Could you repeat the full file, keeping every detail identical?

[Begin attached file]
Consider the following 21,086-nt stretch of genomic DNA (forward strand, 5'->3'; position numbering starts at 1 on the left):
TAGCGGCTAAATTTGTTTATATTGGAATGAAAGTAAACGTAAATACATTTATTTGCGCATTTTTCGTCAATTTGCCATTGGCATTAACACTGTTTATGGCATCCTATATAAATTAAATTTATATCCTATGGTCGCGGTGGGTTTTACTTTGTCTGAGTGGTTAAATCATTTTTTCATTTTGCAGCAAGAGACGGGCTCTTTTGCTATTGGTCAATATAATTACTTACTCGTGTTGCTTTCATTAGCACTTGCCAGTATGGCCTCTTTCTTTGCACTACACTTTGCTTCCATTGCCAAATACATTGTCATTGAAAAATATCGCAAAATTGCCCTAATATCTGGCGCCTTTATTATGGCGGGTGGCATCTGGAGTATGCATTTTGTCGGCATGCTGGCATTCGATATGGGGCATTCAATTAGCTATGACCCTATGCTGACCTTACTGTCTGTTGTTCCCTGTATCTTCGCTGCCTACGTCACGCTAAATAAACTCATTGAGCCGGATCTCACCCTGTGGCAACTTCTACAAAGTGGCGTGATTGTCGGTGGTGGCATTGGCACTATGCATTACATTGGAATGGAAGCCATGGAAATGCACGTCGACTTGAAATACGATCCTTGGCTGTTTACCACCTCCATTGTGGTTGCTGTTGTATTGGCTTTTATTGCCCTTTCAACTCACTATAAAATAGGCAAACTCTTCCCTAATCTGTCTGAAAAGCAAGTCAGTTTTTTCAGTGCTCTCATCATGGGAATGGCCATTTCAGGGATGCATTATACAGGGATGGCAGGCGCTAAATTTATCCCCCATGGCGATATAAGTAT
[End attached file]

Consider the following 21,086-nt stretch of genomic DNA (forward strand, 5'->3'; position numbering starts at 1 on the left):
TAGCGGCTAAATTTGTTTATATTGGAATGAAAGTAAACGTAAATACATTTATTTGCGCATTTTTCGTCAATTTGCCATTGGCATTAACACTGTTTATGGCATCCTATATAAATTAAATTTATATCCTATGGTCGCGGTGGGTTTTACTTTGTCTGAGTGGTTAAATCATTTTTTCATTTTGCAGCAAGAGACGGGCTCTTTTGCTATTGGTCAATATAATTACTTACTCGTGTTGCTTTCATTAGCACTTGCCAGTATGGCCTCTTTCTTTGCACTACACTTTGCTTCCATTGCCAAATACATTGTCATTGAAAAATATCGCAAAATTGCCCTAATATCTGGCGCCTTTATTATGGCGGGTGGCATCTGGAGTATGCATTTTGTCGGCATGCTGGCATTCGATATGGGGCATTCAATTAGCTATGACCCTATGCTGACCTTACTGTCTGTTGTTCCCTGTATCTTCGCTGCCTACGTCACGCTAAATAAACTCATTGAGCCGGATCTCACCCTGTGGCAACTTCTACAAAGTGGCGTGATTGTCGGTGGTGGCATTGGCACTATGCATTACATTGGAATGGAAGCCATGGAAATGCACGTCGACTTGAAATACGATCCTTGGCTGTTTACCACCTCCATTGTGGTTGCTGTTGTATTGGCTTTTATTGCCCTTTCAACTCACTATAAAATAGGCAAACTCTTCCCTAATCTGTCTGAAAAGCAAGTCAGTTTTTTCAGTGCTCTCATCATGGGAATGGCCATTTCAGGGATGCATTATACAGGGATGGCAGGCGCTAAATTTATCCCCCATGGCGATATAAGTAT